If you have children together and you must have contact with them, you keep the contact limited, brief and to the point, nothing more! Use all of the legal and lawful terminals possible to intervene. Protect yourself, and show you mean business.
Check Your Ego
The next step is checking your ego. You probably worked harder for this relationship than any other relationship. Right? You probably put more effort and energy into it than you ever did before. And in return, you were rewarded with one of the most awful and painful experiences of your life. Your ego will have a difficult time accepting that you have been served a lying, cheating, abusing scoundrel, who you gave your heart and soul to, and tried harder with than any other. Your ego will drive you to want to make that sh*t go right. To try to climb back up that ladder to the pedestal that was once rightfully yours. To hang in there, because it can’t be that a smart-cookie, like yourself, got crumbled. But the truth is, you did. Your ego will keep you holding on waiting for the “I miss you’s” or the “I wanna see you’s” or waiting for him/her to come crawling back on their knees, or maybe even wanting to see him/her crash and burn with their next target. Your ego will have a hard time accepting that the jerk that used you and abused you emotionally, spiritually and probably your wallet, too, doesn’t even appreciate you and probably never did.
“Ego is just dust in the eye. Without clearing the dust you can’t see anything clear, so clear the ego and see the world.” ~Unknown
It’s time to let go of the ego. With no ego, you can cut your losses. Once your ego is totally flattened, there is hope, because now you have real ground to stand on and move forward from. Your self-esteem and self-respect will be gained by walking, or better yet, running the heck away.
Focus On What You Want
I have heard a lot of advice that says to write down all the cons about your ex on a piece paper. I say if this helps you, great. I personally don’t feel this strategy is all that useful because guess who you are focused on? That’s right! Now is the time to focus on yourself! It might feel strange at first because you are so conditioned to focus on the narc’s needs and wants, but after a while, you will really enjoy having it be about you again! Also, “what you focus on e x p a n d s”, so if you are writing down all the cons and negative qualities of the narc, you may bring more of what you don’t want into your life. Instead, I suggest, writing down all the qualities in a partner that you DO want. Be specific and detailed and don’t leave anything out. This will bring the focus back on you and your wants and “when you want something, the universe conspires in helping you achieve it”. ~ Paul Coelho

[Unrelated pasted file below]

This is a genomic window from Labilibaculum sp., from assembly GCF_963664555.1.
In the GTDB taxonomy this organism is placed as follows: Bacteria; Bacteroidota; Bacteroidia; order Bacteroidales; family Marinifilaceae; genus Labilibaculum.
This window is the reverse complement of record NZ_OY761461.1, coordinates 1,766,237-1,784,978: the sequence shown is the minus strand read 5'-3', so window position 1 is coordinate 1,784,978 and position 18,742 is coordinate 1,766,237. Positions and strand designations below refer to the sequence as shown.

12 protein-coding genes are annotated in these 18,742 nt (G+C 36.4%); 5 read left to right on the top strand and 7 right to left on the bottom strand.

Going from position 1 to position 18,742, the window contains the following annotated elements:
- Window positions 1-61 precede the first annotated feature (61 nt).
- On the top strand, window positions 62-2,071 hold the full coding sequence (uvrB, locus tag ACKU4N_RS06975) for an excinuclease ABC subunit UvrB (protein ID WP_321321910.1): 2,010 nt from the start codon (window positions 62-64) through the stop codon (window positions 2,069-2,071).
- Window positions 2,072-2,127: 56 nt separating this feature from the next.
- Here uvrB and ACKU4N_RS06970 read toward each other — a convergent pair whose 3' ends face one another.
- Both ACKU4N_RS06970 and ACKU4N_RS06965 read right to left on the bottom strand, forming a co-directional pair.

Get Out of the House
There is so much advice out there, and it’s all so conflicting. Some people say start dating right away, others say, wait a while. I say just get out of the house. Start doing what you love again. Or, find new things to love. Take up a sport. Enroll in a class. Go out with friends. Make new friends. Go to the gym. Try new things. But, just get out there. Hey, if you meet someone you like, date them. Don’t be bound by too many rules. This is your time to be free to do as you choose. If you do date, you know the warning signs now. So just pay attention and take it slow.
One reason it is so hard to forgive the narcissist is that it may compensate for feelings of powerlessness. People feel more in charge when they’re with anger and resentment. Another reason you may not want to forgive is it can feel like weakness or defeat. But, when you are ready, forgiveness could be the most powerful thing you do. You may feel the narc doesn’t deserve your forgiveness. But your forgiveness is for your benefit, not theirs. In actuality, the best way to feel better is the opposite of revenge and hate. To forgive doesn’t mean to give in; it means to LET GO. Once you forgive, you are no longer an emotional hostage to the person that hurt you. Forgiving is good for your body and soul too. Reliving and holding on to past hurts is bad for your health. It increases stress and high blood pressure and is damaging to the health of your heart. Don’t think forgiving is forgetting, it isn’t! We can’t forget hurts, nor should we. Those experiences have taught us very valuable lessons, and to never let ourselves ever become victimized or narcissized again.
Bree Bonchay, LCSW, is a psychotherapist with over 18 years of experience working in the field of mental health and trauma recovery. She specializes in helping people recover from toxic relationships and shares her insights about Narcissistic Personality Disorder and psychopathy in her blog FreeFromToxic. Her articles have been featured in major online magazines and she has appeared on radio as a guest expert. She is also a dedicated advocate, educator, and facilitates survivor support groups and workshops.
Copyright © 2015 Bree Bonchay. All Rights Reserved.